The Rankin Inlet Birthing Centre: community midwifery in the Inuit context

Article English OPEN
Douglas, Vasiliki Kravariotis (2012)
  • Publisher: Co-Action Publishing
  • Journal: International Journal of Circumpolar Health (issn: 1797-237X)
  • Related identifiers: doi: 10.3402/ijch.v70i2.17803
  • Subject: midwifery, Nunavut, childbirth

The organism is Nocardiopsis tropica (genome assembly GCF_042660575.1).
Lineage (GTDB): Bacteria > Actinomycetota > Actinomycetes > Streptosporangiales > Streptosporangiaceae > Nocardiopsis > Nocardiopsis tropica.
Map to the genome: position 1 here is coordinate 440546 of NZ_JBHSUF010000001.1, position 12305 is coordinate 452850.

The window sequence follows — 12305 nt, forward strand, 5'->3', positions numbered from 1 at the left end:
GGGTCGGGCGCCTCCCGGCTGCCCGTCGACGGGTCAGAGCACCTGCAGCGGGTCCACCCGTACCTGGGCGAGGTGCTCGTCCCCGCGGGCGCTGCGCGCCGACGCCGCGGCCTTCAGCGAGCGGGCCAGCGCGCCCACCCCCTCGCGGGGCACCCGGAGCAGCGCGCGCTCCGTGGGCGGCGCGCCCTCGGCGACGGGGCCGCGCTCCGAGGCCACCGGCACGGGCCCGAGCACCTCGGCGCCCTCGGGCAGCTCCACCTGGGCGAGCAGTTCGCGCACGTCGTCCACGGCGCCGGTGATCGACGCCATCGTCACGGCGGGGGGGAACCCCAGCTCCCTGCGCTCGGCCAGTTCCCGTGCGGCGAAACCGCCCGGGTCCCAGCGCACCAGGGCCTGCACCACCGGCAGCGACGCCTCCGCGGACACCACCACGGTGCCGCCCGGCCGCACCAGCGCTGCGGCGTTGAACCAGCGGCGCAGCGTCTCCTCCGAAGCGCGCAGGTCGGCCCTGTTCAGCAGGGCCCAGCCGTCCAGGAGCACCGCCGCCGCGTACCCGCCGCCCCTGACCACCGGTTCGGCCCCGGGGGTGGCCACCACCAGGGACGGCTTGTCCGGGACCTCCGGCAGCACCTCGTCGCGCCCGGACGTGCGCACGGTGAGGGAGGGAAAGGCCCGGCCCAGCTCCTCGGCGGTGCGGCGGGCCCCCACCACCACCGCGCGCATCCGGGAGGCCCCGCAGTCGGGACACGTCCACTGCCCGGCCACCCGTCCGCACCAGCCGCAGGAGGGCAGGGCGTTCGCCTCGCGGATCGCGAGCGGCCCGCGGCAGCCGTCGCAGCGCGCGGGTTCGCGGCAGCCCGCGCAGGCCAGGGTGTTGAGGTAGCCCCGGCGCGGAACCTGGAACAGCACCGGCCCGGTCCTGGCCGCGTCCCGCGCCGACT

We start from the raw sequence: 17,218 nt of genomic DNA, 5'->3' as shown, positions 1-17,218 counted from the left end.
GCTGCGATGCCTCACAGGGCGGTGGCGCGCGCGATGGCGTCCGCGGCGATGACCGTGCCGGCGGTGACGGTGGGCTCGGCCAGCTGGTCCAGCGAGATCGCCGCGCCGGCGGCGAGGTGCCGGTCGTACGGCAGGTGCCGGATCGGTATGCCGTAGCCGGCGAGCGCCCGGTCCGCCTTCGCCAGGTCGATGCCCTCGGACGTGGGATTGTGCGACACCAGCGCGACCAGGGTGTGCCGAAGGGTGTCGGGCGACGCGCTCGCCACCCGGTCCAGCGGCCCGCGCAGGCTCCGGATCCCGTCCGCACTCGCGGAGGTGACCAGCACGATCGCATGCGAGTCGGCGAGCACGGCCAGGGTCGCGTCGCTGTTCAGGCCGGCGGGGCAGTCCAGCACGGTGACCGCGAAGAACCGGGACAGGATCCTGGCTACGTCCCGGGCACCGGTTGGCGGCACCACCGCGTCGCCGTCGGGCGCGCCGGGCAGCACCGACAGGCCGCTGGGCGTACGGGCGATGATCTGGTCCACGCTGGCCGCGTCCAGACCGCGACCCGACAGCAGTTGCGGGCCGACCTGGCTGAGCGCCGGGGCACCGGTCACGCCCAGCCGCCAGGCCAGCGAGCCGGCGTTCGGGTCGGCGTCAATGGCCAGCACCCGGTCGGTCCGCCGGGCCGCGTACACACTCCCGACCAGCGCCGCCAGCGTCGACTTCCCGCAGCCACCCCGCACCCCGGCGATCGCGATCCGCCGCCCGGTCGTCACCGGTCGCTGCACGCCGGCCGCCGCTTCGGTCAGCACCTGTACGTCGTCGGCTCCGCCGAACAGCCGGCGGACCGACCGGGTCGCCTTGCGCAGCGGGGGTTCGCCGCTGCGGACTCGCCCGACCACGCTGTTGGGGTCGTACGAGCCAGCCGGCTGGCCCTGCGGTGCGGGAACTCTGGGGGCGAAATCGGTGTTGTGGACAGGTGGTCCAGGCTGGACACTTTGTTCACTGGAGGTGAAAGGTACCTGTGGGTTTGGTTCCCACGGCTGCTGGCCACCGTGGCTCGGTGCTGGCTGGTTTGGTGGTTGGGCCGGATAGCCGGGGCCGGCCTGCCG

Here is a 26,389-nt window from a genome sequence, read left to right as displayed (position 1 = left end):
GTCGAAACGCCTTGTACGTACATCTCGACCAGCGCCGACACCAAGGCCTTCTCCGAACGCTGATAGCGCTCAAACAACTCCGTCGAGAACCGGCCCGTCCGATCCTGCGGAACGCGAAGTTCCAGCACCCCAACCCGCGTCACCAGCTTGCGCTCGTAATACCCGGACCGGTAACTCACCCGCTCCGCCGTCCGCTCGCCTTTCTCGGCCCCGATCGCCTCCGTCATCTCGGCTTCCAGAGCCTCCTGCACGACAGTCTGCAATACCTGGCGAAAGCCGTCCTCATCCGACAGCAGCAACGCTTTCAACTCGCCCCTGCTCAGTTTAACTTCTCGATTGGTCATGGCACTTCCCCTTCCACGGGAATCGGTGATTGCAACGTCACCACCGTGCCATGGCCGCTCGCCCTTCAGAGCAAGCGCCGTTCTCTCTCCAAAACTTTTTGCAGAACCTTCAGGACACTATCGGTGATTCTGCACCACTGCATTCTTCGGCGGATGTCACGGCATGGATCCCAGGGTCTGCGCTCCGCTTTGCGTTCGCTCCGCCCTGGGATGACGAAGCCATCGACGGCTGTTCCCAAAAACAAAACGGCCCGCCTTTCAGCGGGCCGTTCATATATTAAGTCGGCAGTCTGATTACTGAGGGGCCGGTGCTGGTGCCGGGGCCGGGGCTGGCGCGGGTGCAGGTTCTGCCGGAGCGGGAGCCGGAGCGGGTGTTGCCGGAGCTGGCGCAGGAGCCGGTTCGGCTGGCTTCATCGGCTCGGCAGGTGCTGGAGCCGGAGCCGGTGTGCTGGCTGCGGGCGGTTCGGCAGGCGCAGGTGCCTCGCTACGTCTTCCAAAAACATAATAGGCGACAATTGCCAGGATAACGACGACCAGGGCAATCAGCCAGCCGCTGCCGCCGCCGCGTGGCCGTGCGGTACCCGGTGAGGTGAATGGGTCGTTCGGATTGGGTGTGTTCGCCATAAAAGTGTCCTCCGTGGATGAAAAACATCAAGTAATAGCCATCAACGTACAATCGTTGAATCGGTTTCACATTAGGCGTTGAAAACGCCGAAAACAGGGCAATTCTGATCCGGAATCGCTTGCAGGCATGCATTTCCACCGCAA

Objectives. To trace the historical development of the Rankin Inlet Birthing Centre since its inception in 1993 in the context of plans to make it the nucleus of a system of community birthing centres throughout Nunavut. Study design. This is an analytical historical study using a combination of oral history interviews, government documents and existing literature. Methods. Oral history interviews with current and former employees of the Birthing Centre, founding organizers and women who gave birth there were combined with a review of the literature using MEDLINE, Anthropology PLUS, CINAHL and Historical Abstracts, as well as a search of the records of the Nunavut Government and the debates of the Nunavut Legislature and its predecessor, the NWT Legislature. Results. The Rankin Inlet Birthing Centre has been successful, but only marginally so. The majority of births for residents of this region still occur in southern hospitals, either in Churchill or Winnipeg. Although the long-term plan for the Centre is to train and employ Inuit midwives, thus far only two maternity care workers are employed at the Centre. All the midwives are from southern Canada and rotate through the Centre and the community on fixed terms. The Centre has been very successful at gaining and retaining support at the political level, with a strong official commitment to it from the Nunavut Legislature, and active support from the medical communities in the Kivalliq and in Manitoba through the Northern Health Unit at the University of Manitoba. Community support within Rankin Inlet is less apparent and has been halting. Plans to extend the model of the Centre to other communities are long-standing, but have been slow to come to fruition. Discussion. The Rankin Inlet Birthing Centre has remained an important, but peripheral, institution in Rankin Inlet. It is in many ways a southern institution located in the Arctic; for this reason, and due to the social networks present in Rankin Inlet itself, it has suffered from a lack of enthusi-astic support from the community. However, the staff at the Birthing Centre are aware of its shortcomings and explicitly support more community-centred approaches in other communities. Conclusions. The staff and clients of the Rankin Inlet Birthing Centre have broadly recognized the challenges it faces. Future expansion is likely to adapt to local traditions and requirements, leading to new birthing centres that will be integrated into their communities.(Int J Circumpolar Health 2011; 70(2):178–185)Keywords: midwifery, Nunavut, childbirth
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